Outdoor Advertising, a Media Anomaly, Knocks on the Digital Door

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Times Square. New York City 2005Billboards, like most things in our lives, are getting smarter. Those signs sitting over overpasses or above the escalators in malls or on the broadsides of buildings — the ones we often pass by without giving a second thought — are turning into computers. And soon, they will be able to communicate with the rest of the digital world.

The industry behind those billboards is a legacy media anomaly. As print and radio and other legacy local media companies have watched revenues slow, then slip, then plummet over the past decade, the out-of-home industry has hummed along — no massive increase, but no cliff either.

Today, digital signs account for one of every three dollars spent on out-of-home advertising. A report released this morning by PQ Media, an out-of-home analyst firm, estimates that digital out-of-home advertising in the U.S. generated $2.37 billion last year, or 32% of the $7.4 billion of the total outdoor advertising market. (That’s a billion shy of what marketers spent of mobile advertising last year.)

Without a specific consumer to serve, the industry has invested in digital at its own pace. The digital out-of-home sector has grown at an annual rate of around 9% since 2008 — a healthy number but well below the astronomical growth seen in other new mediums during their heyday.

The incentives implicit in a digital transition are more or less working in favor of the legacy stakeholders. Digital signs are an operational windfall, reducing the marginal cost in the businesses — the task of replacing the posters with new advertisements — to near zero. And thanks to an explosion in Chinese and Korean manufacturing, the cost of digital billboards has dropped by nearly two-thirds since 2008, according PQ Media vice-president Leo Kivijarv.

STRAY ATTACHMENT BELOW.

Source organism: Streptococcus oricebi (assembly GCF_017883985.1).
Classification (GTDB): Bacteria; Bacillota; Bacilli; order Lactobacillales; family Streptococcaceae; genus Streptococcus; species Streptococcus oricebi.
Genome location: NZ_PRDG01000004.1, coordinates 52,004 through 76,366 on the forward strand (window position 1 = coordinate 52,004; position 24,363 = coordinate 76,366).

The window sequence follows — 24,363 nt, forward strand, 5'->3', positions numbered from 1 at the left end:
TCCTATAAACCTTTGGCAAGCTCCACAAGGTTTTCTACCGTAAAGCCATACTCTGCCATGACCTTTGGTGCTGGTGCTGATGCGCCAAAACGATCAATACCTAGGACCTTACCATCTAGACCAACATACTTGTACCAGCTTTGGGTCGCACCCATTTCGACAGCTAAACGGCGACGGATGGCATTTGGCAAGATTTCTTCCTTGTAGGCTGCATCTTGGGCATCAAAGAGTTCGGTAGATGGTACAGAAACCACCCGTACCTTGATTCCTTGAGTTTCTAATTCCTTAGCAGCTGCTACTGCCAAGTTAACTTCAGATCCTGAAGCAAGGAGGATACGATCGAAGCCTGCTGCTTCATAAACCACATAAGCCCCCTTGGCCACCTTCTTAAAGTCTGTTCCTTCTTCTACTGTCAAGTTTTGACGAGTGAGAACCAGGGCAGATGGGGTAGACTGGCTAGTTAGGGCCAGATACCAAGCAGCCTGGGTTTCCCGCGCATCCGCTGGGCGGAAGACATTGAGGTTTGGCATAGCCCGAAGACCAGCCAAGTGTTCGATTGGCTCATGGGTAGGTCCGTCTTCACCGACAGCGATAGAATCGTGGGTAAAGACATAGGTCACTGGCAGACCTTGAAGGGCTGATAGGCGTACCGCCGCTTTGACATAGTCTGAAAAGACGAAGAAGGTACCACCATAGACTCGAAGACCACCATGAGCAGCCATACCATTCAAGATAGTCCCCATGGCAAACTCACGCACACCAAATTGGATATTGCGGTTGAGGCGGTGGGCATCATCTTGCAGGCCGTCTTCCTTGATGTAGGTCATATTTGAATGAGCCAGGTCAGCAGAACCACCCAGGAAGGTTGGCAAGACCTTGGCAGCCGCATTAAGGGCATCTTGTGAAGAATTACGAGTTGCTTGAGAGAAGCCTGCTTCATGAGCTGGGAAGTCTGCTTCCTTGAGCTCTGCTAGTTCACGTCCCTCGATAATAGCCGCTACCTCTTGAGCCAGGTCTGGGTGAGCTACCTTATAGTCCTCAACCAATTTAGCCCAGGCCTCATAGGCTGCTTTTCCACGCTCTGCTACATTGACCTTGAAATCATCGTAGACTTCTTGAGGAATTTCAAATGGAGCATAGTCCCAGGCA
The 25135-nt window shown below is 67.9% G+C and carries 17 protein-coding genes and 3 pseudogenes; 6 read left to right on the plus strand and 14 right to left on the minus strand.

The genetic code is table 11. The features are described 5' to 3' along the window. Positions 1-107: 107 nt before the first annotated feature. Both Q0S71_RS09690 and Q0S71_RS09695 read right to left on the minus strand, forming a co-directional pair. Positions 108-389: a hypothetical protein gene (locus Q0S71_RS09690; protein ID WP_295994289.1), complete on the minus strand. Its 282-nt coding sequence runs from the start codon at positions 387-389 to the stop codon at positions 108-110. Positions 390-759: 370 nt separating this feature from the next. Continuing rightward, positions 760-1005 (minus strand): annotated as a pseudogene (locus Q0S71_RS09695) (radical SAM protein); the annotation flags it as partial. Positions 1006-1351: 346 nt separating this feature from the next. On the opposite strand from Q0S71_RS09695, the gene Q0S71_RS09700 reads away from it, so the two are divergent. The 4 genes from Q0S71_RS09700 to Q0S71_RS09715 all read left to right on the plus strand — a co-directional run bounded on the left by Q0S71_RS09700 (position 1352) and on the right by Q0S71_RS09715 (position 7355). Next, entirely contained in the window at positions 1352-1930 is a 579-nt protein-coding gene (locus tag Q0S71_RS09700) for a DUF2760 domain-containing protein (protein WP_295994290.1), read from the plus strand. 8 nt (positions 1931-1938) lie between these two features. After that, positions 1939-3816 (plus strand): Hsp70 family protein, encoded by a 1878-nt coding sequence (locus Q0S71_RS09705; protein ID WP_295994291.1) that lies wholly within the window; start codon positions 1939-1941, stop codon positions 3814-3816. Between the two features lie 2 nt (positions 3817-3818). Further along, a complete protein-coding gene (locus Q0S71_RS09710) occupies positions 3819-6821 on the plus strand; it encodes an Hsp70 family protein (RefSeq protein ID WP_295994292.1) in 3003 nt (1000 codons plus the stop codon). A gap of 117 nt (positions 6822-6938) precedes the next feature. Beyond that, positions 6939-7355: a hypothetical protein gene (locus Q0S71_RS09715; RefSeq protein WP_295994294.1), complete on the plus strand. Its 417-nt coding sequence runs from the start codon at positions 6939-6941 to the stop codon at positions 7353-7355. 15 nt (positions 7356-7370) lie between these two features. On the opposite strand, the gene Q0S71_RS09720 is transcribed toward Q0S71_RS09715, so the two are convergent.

But, here’s the statistic that will roil media executives: Kivijarv says that a digital billboard is making between “4 to 12” times as much in ad revenue as its static predecessor. The demand from advertisers for digital billboards has far exceeded the growth of supply, making the digital transition far less painful for out-of-home than it has been for the rest of the media industry.

However, the smaller downside of the digital shift also comes with a relatively smaller upside. Kivijarv says that the growth of the digital segment appears to be slowing, particularly among billboards, in part because the market is reaching saturation. As the installation of new digital signs slows and a spike in digital pricing flattens out, so will the top-line growth of the market.

“We’re starting to see that the number of deployments is also slowing because they’re getting close to market saturation,” he said earlier this week.“[Out-of-home companies] already in the prime traffic areas in their main markets, so they’ve dropped the number of new signs their deploying every year.”

Carving out a home in the digital ecosystem